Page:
Guest Blog: Does Cheating Ever Make Sense?

Do women cheat more than men?

Do women cheat more than men?

Shannon Maker is a blogger and freelance writer in Des Moines, Iowa, with a passion for photography and cooking. She has a degree in Journalism and Spanish.

She fell in love with different kinds of authentic European cuisine while backpacking and studying abroad in Spain, France, and Italy during her senior year of college and for two years after graduation. She is willing to try anything from Boudin noir (blood sausage) to ox tongue, but her favorite has to be good old fashion pizza. You can usually find her whipping up a new recipe in the kitchen, scouring Pinterest for the latest craft ideas, or playing with her two dogs, Parker and Benny.

I’ve had my fair share of relationships since I reached dating age, but since college I’ve been much more of a passive audience member to my friends’ dating lives than an active player in the game.

During my time as a single gal, I’ve actually learned a lot about relationships. As a bystander, I’ve seen lots of relationships come and go. Like eHarmony points out, they usually end for pretty typical reasons such as incompatibility, each wanting different things out of life, or the love just isn’t there anymore. None of them really comes as much of a surprise. The fights and behavior of the two when they’re together are usually pretty good signs. But when a couple breaks up because one of them cheated, it’s always a shock.

It seems to come out of nowhere. I’ve seen it happen to those who have been married for 10 years and those less than a year into a relationship. It’s heartbreaking no matter how long or brief you’ve been together. If you’re lucky enough to have never dealt with the situation before, you might see it as very straightforward: someone cheated, they’re a horrible person, and you breakup to find someone better. But rarely are the situations that black and white.

There are some instances where people may even side with the cheater, believing their actions were warranted because of the state of the relationship. Sometimes people may even think that the partner is at fault for their significant other being lead astray. In every sense of the word, to be a victim, you must be innocent. Is it possible that the person who didn’t stray isn’t innocent in the situation? Should it really be them that has to reform after the other cheats?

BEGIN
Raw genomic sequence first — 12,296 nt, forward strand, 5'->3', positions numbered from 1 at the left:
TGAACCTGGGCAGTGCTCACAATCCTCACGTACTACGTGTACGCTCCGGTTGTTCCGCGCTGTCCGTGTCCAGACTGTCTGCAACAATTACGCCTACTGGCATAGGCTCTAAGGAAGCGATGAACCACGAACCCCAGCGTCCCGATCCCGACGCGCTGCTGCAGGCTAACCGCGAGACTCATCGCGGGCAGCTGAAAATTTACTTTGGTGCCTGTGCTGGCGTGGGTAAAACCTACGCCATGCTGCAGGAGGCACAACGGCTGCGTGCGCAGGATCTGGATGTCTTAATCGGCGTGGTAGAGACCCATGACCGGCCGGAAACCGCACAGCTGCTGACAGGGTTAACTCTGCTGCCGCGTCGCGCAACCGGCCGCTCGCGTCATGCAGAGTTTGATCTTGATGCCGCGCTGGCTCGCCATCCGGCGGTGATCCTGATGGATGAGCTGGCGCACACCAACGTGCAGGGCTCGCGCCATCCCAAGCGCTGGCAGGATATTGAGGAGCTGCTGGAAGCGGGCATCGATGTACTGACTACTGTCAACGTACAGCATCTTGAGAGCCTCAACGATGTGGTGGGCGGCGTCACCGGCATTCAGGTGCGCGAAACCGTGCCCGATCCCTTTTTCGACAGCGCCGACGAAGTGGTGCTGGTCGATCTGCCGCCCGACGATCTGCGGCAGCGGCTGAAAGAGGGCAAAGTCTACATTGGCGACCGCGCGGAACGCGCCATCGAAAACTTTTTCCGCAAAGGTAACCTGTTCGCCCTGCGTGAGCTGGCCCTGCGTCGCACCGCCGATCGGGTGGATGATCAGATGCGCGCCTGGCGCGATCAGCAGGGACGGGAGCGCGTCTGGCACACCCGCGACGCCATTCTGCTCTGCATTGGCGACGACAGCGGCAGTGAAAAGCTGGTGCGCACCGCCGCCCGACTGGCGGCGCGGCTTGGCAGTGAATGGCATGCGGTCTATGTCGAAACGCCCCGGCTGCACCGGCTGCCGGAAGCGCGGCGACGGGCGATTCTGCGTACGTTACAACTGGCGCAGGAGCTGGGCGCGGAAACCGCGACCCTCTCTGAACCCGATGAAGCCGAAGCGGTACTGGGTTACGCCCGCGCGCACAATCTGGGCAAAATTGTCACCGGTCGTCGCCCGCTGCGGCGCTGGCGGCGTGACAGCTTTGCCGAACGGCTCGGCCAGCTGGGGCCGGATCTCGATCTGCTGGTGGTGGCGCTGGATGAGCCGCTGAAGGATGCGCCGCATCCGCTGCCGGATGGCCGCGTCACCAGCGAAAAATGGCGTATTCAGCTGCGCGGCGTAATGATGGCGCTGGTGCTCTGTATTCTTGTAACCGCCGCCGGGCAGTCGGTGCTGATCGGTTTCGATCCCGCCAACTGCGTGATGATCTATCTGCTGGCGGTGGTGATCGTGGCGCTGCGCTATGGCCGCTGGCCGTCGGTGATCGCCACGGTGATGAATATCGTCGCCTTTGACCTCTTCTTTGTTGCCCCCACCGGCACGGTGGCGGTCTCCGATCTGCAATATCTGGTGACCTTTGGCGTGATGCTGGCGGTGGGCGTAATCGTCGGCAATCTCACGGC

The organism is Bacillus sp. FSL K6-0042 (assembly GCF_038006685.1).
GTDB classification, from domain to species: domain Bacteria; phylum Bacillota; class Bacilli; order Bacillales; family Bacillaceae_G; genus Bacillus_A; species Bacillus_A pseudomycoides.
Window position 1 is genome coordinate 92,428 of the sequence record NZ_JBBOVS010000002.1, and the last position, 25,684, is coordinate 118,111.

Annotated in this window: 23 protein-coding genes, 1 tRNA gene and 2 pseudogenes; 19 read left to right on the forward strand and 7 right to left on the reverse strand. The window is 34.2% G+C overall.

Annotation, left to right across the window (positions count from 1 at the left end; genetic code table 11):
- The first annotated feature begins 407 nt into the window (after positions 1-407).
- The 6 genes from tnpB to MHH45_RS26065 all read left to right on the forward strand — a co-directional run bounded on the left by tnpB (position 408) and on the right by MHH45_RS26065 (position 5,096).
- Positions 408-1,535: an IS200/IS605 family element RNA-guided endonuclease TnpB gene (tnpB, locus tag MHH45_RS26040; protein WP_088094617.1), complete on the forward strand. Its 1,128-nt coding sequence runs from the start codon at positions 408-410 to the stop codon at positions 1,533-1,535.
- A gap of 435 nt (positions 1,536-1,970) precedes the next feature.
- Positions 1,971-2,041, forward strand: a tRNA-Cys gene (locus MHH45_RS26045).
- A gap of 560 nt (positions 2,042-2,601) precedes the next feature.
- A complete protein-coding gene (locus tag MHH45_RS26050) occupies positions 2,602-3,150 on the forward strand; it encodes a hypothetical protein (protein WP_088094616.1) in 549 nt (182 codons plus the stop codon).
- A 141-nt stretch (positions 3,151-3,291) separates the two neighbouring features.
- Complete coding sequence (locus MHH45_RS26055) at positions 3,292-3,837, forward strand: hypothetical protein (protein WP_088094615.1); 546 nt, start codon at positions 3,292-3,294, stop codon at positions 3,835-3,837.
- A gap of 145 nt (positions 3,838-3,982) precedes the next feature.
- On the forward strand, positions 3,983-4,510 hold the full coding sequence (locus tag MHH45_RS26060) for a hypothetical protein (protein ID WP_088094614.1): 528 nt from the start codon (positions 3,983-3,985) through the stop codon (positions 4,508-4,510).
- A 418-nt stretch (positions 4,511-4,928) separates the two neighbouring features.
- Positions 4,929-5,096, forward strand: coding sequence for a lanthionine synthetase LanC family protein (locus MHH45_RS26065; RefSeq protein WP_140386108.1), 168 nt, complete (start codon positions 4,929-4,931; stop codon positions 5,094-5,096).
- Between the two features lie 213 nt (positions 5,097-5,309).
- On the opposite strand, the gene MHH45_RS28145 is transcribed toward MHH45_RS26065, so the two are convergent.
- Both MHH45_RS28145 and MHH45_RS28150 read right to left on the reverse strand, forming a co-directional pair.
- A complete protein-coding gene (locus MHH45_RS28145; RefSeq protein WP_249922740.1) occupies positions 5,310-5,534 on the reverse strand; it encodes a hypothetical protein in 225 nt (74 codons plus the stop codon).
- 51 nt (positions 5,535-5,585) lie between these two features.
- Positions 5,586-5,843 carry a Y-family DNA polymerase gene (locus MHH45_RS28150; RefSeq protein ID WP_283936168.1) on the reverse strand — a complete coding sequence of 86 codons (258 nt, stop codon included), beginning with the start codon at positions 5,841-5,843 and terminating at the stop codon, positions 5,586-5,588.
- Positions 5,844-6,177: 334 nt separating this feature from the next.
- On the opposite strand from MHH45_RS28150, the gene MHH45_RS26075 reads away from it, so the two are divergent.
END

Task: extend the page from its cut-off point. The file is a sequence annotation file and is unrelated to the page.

Speaking from experience, infidelity really messes with your head. You feel completely inadequate, betrayed, and naive. You feel as though the person that you were supposed to trust has made a fool out of you. But then, as The Frisky noted, somewhere among the anger and sadness comes the the doubt, and you end up repeatedly asking yourself the same question: Am I at fault?

It’s really a matter of personal opinion, but when someone blames another for the actions they willingly do, it’s really nothing more than a thinly veiled way to justify the act with the misguided notion that two wrongs make a right. The damages that both parties’ actions cause should be individually viewed, not used as a way to justify degrading the relationship further. And that goes for both sexes, both of which I have seen turn the blame to their partner for their own actions.

It’s certainly not just men that are breaking the bonds of trust. In a recent study by Adam and Eve, they found that one third (32.47%) of people in a committed relationship admitted to cheating on their partners. They also found that more women admitted to cheating (34%) than men (30%).

In looking at the survey results, sexologist Dr. Kat Van Kirk said, โ€œThese results are somewhat shocking, because we typically hear about high-profile men cheating in the news… But with more women in the workplace, and the ease of online relationship development, the playing field really has been leveled.โ€

What’s more important than deflecting blame in a cheating situation is figuring out how you both ended up at this point in the first place. Is one person not having his or her needs met? Are those needs rational or do you feel that they’re unreasonable?

Understandably, some people cannot get past cheating and choose to end the relationship, while others feel that it’s something that can be worked through. If you ever end up in the situation, the most important thing to remember is that everyone deserves someone who is going to be faithful to them. If your needs aren’t being met after you’ve tried talking and working on the problems, the solution isn’t to cheat. Remember, whether or not someone claims that his or her significant other is pushing him or her into the arms of someone else, two wrongs never make a right.

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Posted on August 27, 2014, in Light Pulp and tagged , , , , , , , , , , , , , , , , , . Bookmark the permalink. Leave a comment.

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